PEM_ENC_PRIVATE_KEY is recognized, but there is no code to handle the decryption. PEM_ENC_PRIVATE_KEY is PKCS#8 encryption, and the header (i.e., pre-encapsulated boundary) is -----BEGIN ENCRYPTED PRIVATE KEY-----.

If an unknown type or bogus PEM object is presented, like -----BEGIN FOO----- and -----END BAR-----, then PEM_UNSUPPORTED is returned.

Sample Code

Using the PEM pack is straight forward. Include pem.h, and then use either PEM_Load or PEM_Save. For example:

#include <cryptopp/pem.h>

// Load a RSA public key
FileSource fs1("rsa-pub.pem", true);
RSA::PublicKey k1;
PEM_Load(fs1, k1);

// Load a encrypted RSA private key
FileSource fs2("rsa-enc-priv.pem", true);
RSA::PrivateKey k2;
PEM_Load(fs2, k2, "test", 4);

// Save an EC public key
DL_PublicKey_EC<ECP> k16 = ...;
FileSink fs16("", true);
PEM_Save(fs16, k16);

// Save an encrypted EC private key
AutoSeededRandomPool prng;
DL_PrivateKey_EC<ECP> k18 = ...;
FileSink fs18("", true);
PEM_Save(fs18, prng, k18, "AES-128-CBC", "test", 4);

Depending on PEM_NO_KEY_OR_PARAMETER_VALIDATION, you may need to validate the key. If you have to validate keys, then the code would looks similar to:

FileSource fs("rsa-pub.pem", true);
RSA::PublicKey key;
PEM_Load(fs, key);

AutoSeededRandomPool prng;
bool result = key.Validate(prng, 2);
    throw std::runtime_error("Failed to validate public key");

Input and Output

Below is an example of the OpenSSL and Crypto++ keys. Keys written by OpenSSL lack "xxx", while keys written by Crypto++ include "xxx" in the filename.


$ cat rsa-pub.pem 
-----END PUBLIC KEY-----

$ cat rsa-enc-priv.pem 
Proc-Type: 4,ENCRYPTED
DEK-Info: AES-128-CBC,CDCA2C5DC5084410C33F2FD6439F910A


And Crypto++:

$ cat 
-----END PUBLIC KEY-----

$ cat 
Proc-Type: 4,ENCRYPTED
DEK-Info: AES-128-CBC,483C6901DE64A75A3CF218BE0A8F3AF6


Testing Keys

You should test the code before you use it. To do so, two scripts and a cxx source file are provided. The scripts depend on OpenSSL and PERL to create a set of PEM encoded test keys, and to verify the keys written by Crypto++ are OK. PERL is used to chop and chomp a good key into one that should cause an exception.

The steps to test the keys are as follows.

  1. Compile the library as normal
  2. Run to create the OpenSSL keys and compile pem_test.cxx
  3. Run to verify the library wrote the keys correctly and OpenSSL can read them

One of the artifacts of testing is pem_test.exe. It is run during You can run pem_test.exe stand-alone, if desired.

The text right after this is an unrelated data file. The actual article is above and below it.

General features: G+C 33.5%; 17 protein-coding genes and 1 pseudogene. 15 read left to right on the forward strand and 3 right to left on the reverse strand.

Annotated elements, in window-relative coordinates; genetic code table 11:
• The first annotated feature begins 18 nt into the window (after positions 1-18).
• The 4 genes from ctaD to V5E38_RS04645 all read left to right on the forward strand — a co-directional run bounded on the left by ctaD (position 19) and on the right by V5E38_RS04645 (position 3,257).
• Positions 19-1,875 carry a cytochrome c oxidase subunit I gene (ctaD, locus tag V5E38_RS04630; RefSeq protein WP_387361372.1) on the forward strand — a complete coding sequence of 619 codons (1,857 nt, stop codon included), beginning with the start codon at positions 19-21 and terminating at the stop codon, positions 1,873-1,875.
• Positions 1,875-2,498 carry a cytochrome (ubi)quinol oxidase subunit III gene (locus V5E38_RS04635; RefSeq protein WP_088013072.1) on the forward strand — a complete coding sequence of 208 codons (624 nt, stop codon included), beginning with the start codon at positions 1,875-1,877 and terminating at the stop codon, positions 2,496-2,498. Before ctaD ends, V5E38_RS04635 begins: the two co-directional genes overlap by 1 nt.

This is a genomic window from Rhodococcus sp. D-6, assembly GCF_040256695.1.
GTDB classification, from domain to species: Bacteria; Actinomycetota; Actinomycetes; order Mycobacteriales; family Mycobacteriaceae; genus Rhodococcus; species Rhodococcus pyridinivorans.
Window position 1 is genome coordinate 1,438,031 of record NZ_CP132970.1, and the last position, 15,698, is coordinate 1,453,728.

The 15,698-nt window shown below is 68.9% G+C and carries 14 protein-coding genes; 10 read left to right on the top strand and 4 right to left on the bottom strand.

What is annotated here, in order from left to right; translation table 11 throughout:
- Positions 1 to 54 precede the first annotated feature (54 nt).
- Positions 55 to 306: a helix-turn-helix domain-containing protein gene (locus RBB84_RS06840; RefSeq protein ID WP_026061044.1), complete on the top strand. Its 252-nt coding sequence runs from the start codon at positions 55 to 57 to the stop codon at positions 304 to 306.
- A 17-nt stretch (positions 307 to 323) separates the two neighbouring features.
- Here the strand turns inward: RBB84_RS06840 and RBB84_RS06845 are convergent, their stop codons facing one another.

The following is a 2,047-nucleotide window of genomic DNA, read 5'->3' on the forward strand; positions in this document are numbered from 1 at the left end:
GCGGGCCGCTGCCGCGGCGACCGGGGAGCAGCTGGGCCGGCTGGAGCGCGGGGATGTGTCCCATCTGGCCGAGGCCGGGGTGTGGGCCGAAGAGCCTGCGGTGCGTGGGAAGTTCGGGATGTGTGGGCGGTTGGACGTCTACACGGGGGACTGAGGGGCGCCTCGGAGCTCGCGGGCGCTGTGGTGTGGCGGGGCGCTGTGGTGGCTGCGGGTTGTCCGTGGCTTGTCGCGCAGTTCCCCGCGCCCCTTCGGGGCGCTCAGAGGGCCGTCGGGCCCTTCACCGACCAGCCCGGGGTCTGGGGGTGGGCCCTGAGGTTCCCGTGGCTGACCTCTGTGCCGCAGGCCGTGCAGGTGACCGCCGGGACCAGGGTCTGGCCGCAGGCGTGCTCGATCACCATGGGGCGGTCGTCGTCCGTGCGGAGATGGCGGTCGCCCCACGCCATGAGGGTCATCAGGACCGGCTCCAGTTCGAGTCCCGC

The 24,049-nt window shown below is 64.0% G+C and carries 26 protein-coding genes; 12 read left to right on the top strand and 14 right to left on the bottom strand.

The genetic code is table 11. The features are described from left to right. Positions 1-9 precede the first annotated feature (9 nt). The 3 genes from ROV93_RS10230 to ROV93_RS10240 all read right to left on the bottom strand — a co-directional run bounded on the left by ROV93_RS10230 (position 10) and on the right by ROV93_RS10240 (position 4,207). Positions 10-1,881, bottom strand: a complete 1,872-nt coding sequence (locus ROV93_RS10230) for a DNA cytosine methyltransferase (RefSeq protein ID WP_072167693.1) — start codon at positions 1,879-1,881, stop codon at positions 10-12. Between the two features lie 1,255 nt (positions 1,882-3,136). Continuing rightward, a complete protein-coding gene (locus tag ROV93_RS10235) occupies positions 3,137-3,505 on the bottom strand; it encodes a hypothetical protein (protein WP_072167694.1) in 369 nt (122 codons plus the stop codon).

Expected Output

The expected output of pem_test.exe is:

$ ./pem_test.exe
Load RSA public key
  - OK
Load RSA private key
  - OK
Load encrypted RSA private key
  - OK
Load DSA public key
  - OK
Load DSA private key
  - OK
Load encrypted DSA private key
  - OK
Load ECP parameters
  - OK
Load ECP public key
  - OK
Load ECP private key
  - OK
Load encrypted ECP private key
  - OK
Save RSA public key
  - OK
Save RSA private key
  - OK
Save encrypted RSA private key
  - OK
Save DSA public key
  - OK
Save DSA private key
  - OK
Save encrypted DSA private key
  - OK
Save ECP parameters
  - OK
Save ECP public key
  - OK
Save ECP private key
  - OK
Save encrypted ECP private key
  - OK
Load malformed key 1
  - OK
Load malformed key 2
  - OK
Load malformed key 3
  - OK
Load malformed key 4
  - OK
Load malformed key 5
  - OK
Load malformed key 6
  - OK
Load malformed key 7
  - OK
Load malformed key 8
  - OK

[X.509 test cert omitted]

Load malformed X.509 certificate
  - OK

Load root certificates from Mozilla
  - OK (145 certificates)

Load root certificates from Google
  - OK (36 certificates)

OpenSSL 3.0

OpenSSL 3.0 changed the on-disk format of DSA private keys. Rather that writing Traditional keys, PKCS#8 keys are now written. There does not seem to be a way to revert to Traditional keys. Also see Issue 23497, Can't create a traditional DSA encoded private key using OpenSSL 3.0.

If OpenSSL 3.0 is expected or encountered, then DSA private key tests will be skipped:

Load DSA public key
  - OK
Load DSA private key
  - Skipped due to OpenSSL 3.0
Load encrypted DSA private key
  - Skipped due to OpenSSL 3.0

Automated Testing

You can automatically test the PEM Pack with Crypto++ by using script in the Crypto++ TestScripts directory. The script downloads the individual files for the PEM Pack, builds the library with the PEM Pack, generates the keys using OpenSSL, and verifies the keys using Crypto++. The script also downloads Mozilla's cacerts.pem and verifies the certificates, and downloads Google's roots.pem and verifies the certificates.

Perform the following actions to test the PEM Pack with Crypto++.

cd cryptopp
cp -p TestScripts/ .

The output of the script should be the same as Testing Keys above.


cryptopp-pem - Additional source files which allow you to read and write PEM encoded keys, including encrypted private keys and X.509 certificates. The collection includes a script to build test keys and certificates with OpenSSL, a small C++ test program to test reading and writing the keys and certificates, and a script to verify the keys written by Crypto++ using OpenSSL.